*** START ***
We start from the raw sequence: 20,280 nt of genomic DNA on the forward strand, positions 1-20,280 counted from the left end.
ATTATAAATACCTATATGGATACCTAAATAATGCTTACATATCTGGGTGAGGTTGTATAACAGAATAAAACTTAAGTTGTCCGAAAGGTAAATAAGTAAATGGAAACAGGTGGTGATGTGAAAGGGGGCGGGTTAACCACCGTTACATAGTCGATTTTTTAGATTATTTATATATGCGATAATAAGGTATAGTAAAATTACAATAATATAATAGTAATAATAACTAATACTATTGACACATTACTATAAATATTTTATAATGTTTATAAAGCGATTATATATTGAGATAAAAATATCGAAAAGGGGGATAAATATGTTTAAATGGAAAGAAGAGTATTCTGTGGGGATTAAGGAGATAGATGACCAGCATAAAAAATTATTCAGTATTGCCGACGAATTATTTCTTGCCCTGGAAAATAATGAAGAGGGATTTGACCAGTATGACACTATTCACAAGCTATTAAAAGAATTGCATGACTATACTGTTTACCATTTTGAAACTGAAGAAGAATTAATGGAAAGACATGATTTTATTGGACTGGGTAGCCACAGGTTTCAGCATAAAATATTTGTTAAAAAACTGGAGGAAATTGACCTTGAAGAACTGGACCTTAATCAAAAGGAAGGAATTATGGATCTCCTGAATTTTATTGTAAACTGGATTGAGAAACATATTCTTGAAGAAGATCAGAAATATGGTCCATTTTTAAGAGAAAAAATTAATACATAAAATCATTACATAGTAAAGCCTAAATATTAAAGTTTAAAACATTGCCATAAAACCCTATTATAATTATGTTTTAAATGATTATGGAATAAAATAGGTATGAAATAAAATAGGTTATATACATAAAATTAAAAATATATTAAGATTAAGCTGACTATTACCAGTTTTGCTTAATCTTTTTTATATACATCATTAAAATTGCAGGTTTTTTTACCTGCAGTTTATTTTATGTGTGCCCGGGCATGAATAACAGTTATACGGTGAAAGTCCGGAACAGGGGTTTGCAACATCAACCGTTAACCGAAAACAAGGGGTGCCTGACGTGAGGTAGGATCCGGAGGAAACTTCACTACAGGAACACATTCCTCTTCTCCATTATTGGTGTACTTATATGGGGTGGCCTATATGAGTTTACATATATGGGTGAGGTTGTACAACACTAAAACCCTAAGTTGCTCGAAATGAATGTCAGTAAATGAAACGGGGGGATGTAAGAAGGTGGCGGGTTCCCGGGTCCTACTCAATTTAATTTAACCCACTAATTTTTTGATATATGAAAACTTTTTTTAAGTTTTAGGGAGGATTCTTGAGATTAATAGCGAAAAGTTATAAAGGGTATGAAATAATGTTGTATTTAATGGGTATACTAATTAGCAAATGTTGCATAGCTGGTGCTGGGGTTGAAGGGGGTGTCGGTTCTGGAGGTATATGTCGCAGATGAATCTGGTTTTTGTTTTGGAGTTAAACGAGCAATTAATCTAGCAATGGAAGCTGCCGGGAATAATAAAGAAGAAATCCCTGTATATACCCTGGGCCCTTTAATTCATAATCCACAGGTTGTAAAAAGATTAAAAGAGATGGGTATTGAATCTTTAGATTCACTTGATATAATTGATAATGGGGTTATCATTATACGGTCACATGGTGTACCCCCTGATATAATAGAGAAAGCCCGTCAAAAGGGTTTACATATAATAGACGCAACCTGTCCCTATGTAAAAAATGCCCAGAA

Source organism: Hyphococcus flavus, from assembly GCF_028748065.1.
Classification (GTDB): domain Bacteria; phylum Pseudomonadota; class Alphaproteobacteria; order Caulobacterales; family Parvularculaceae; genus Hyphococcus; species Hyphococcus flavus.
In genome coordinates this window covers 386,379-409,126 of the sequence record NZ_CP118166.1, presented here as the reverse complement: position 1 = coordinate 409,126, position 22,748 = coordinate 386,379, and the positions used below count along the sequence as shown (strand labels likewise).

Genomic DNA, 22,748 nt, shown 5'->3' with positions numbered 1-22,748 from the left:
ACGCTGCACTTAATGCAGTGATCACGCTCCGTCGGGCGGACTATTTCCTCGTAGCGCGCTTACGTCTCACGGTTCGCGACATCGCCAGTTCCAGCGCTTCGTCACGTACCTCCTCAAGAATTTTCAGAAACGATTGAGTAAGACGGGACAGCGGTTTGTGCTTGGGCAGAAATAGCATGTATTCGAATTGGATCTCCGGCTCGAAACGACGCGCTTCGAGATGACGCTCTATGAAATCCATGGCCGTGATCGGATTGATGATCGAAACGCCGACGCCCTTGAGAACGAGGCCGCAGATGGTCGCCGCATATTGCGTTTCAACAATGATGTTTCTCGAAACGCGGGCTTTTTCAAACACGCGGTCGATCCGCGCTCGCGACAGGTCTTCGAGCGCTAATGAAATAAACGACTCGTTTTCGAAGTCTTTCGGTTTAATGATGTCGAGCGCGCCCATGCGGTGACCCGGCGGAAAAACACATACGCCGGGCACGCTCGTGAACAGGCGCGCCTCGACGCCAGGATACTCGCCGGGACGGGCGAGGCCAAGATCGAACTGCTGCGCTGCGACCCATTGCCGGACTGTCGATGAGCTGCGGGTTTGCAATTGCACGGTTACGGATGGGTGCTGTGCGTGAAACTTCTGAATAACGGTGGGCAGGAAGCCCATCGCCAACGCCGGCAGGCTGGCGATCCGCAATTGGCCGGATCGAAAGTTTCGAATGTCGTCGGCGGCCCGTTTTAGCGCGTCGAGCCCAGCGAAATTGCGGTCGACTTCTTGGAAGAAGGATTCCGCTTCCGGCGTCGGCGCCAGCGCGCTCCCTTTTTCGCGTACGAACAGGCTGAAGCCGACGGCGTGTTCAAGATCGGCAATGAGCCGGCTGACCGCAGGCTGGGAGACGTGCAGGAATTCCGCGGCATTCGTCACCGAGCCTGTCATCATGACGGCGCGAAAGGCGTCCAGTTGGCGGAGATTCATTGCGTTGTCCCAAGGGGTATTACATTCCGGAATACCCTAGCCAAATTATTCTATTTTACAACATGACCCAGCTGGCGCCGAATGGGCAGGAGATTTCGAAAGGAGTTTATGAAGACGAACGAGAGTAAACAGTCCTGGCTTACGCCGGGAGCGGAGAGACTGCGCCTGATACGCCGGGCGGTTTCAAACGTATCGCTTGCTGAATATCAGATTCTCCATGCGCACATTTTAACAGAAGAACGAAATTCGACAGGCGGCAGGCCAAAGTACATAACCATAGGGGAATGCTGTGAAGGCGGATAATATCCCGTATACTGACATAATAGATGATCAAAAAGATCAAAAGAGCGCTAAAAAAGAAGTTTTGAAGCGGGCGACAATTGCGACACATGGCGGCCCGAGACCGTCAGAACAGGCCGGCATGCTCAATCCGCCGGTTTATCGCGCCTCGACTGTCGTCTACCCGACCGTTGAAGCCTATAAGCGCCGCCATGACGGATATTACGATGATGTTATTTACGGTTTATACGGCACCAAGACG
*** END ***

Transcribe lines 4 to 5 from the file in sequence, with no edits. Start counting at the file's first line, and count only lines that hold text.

Classification (GTDB): domain Bacteria; phylum Pseudomonadota; class Alphaproteobacteria; order Caulobacterales; family Parvularculaceae; genus Hyphococcus; species Hyphococcus flavus.
In genome coordinates this window covers 386,379-409,126 of the sequence record NZ_CP118166.1, presented here as the reverse complement: position 1 = coordinate 409,126, position 22,748 = coordinate 386,379, and the positions used below count along the sequence as shown (strand labels likewise).